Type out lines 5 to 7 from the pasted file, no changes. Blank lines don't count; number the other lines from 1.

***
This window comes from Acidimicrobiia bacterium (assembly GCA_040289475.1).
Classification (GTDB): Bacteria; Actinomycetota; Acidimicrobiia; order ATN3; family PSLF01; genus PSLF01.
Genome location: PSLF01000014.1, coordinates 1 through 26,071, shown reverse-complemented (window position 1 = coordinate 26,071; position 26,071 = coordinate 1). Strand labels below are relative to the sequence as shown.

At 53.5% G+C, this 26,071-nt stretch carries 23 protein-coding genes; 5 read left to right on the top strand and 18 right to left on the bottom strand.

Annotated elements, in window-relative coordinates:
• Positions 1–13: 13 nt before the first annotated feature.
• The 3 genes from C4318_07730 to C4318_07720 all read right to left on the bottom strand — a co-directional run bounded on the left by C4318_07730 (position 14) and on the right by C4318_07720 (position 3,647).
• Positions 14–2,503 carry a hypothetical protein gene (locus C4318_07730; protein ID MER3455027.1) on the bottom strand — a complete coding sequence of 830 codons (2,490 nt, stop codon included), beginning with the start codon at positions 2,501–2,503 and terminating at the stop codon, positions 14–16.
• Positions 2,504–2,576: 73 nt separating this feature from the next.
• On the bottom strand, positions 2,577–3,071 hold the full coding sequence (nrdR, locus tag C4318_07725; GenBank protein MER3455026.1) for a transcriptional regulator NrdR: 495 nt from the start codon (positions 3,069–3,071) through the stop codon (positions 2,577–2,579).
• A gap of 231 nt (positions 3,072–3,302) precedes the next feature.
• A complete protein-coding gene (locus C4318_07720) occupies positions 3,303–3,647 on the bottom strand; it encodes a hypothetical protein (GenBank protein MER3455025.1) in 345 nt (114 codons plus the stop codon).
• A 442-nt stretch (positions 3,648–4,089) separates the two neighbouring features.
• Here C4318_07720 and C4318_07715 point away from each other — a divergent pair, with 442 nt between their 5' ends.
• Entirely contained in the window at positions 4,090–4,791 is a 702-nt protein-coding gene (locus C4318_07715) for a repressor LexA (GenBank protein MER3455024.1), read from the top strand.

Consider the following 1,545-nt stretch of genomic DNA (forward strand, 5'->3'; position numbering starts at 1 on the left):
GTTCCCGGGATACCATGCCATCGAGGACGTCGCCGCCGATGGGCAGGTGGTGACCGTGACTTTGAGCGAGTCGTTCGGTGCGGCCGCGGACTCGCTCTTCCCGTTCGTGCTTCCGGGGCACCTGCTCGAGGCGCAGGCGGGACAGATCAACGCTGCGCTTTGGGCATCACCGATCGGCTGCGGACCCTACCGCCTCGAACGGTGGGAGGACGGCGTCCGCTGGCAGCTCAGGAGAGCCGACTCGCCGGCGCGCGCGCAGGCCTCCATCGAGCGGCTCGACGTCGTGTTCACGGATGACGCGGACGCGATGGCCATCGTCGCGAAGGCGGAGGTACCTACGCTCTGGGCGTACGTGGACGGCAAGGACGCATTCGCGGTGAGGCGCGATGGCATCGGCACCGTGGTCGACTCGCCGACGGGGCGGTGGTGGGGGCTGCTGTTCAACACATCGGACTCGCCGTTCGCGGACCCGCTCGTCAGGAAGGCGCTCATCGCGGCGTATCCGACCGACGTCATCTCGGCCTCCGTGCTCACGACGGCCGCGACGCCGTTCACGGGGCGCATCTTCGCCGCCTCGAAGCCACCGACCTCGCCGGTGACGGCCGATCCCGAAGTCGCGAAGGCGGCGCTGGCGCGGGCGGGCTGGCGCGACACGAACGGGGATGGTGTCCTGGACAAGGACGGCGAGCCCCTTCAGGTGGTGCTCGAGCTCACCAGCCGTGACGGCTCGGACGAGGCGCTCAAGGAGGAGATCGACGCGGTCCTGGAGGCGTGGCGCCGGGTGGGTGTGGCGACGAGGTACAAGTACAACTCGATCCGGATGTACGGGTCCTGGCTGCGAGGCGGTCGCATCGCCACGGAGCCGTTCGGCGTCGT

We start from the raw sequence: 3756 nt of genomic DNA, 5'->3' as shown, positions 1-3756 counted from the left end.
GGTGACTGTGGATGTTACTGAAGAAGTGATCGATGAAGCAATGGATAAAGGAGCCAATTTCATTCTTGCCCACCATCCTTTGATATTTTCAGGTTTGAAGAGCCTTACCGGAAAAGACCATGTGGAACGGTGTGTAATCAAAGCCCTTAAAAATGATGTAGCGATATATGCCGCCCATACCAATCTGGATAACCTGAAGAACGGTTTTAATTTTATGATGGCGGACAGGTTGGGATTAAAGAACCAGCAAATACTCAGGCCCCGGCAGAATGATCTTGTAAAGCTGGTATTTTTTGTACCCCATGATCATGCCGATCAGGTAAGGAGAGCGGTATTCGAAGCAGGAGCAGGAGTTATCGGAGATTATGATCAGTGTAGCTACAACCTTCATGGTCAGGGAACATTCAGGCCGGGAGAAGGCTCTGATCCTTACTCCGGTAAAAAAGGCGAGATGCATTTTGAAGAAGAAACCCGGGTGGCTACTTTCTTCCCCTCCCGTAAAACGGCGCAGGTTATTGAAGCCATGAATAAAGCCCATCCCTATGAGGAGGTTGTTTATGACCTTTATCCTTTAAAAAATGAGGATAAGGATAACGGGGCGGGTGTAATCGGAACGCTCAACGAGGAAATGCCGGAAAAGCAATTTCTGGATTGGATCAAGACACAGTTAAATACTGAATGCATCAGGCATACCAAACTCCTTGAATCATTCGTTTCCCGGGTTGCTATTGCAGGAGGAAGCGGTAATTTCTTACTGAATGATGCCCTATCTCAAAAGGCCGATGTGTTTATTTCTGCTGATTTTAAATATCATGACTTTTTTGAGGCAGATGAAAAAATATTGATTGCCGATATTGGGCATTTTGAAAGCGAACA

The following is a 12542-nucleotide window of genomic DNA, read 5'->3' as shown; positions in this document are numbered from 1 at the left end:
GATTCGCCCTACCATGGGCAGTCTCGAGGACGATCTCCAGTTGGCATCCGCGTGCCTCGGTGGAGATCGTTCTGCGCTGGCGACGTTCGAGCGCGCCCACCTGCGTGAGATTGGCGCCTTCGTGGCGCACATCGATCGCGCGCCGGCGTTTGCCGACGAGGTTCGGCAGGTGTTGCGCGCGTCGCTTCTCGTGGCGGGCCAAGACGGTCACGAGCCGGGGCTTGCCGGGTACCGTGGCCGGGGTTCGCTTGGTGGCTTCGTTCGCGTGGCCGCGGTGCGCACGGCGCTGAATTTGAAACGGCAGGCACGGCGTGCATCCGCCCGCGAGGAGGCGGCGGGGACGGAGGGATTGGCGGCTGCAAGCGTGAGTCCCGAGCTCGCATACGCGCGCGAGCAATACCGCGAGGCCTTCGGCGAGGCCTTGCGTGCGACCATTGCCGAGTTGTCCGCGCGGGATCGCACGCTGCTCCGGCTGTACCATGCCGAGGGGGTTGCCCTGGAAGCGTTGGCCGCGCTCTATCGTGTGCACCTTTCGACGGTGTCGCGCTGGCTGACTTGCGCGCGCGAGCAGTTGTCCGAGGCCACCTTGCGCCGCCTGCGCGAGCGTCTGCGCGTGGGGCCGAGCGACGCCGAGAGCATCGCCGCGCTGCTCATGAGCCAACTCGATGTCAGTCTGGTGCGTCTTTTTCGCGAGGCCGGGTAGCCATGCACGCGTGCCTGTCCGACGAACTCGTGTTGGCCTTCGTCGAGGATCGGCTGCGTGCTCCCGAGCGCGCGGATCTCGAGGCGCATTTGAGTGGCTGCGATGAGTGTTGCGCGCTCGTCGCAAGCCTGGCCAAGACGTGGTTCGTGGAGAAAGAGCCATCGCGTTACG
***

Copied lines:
Annotated elements, in window-relative coordinates:
• Positions 1–13: 13 nt before the first annotated feature.
• The 3 genes from C4318_07730 to C4318_07720 all read right to left on the bottom strand — a co-directional run bounded on the left by C4318_07730 (position 14) and on the right by C4318_07720 (position 3,647).